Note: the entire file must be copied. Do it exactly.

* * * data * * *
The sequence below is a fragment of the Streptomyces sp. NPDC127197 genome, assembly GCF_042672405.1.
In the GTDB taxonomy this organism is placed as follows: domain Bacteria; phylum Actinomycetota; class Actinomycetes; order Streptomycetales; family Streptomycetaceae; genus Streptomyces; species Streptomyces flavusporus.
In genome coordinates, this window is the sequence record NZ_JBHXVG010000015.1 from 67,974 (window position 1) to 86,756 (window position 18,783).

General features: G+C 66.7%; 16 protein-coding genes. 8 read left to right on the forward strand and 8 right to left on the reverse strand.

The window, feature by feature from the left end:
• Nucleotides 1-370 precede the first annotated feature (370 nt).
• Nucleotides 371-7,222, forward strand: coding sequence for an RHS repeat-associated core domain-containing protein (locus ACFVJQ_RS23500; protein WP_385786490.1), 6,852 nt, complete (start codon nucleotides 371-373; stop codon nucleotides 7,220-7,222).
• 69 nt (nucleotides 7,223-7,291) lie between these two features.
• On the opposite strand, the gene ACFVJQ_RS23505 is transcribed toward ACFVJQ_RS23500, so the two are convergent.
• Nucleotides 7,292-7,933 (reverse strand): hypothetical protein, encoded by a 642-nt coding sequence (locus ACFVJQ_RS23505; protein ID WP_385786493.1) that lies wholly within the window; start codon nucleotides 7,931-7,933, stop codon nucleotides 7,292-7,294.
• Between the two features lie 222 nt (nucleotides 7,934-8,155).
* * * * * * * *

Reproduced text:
The sequence below is a fragment of the Streptomyces sp. NPDC127197 genome, assembly GCF_042672405.1.
In the GTDB taxonomy this organism is placed as follows: domain Bacteria; phylum Actinomycetota; class Actinomycetes; order Streptomycetales; family Streptomycetaceae; genus Streptomyces; species Streptomyces flavusporus.
In genome coordinates, this window is the sequence record NZ_JBHXVG010000015.1 from 67,974 (window position 1) to 86,756 (window position 18,783).

General features: G+C 66.7%; 16 protein-coding genes. 8 read left to right on the forward strand and 8 right to left on the reverse strand.

The window, feature by feature from the left end:
• Nucleotides 1-370 precede the first annotated feature (370 nt).
• Nucleotides 371-7,222, forward strand: coding sequence for an RHS repeat-associated core domain-containing protein (locus ACFVJQ_RS23500; protein WP_385786490.1), 6,852 nt, complete (start codon nucleotides 371-373; stop codon nucleotides 7,220-7,222).
• 69 nt (nucleotides 7,223-7,291) lie between these two features.
• On the opposite strand, the gene ACFVJQ_RS23505 is transcribed toward ACFVJQ_RS23500, so the two are convergent.
• Nucleotides 7,292-7,933 (reverse strand): hypothetical protein, encoded by a 642-nt coding sequence (locus ACFVJQ_RS23505; protein ID WP_385786493.1) that lies wholly within the window; start codon nucleotides 7,931-7,933, stop codon nucleotides 7,292-7,294.
• Between the two features lie 222 nt (nucleotides 7,934-8,155).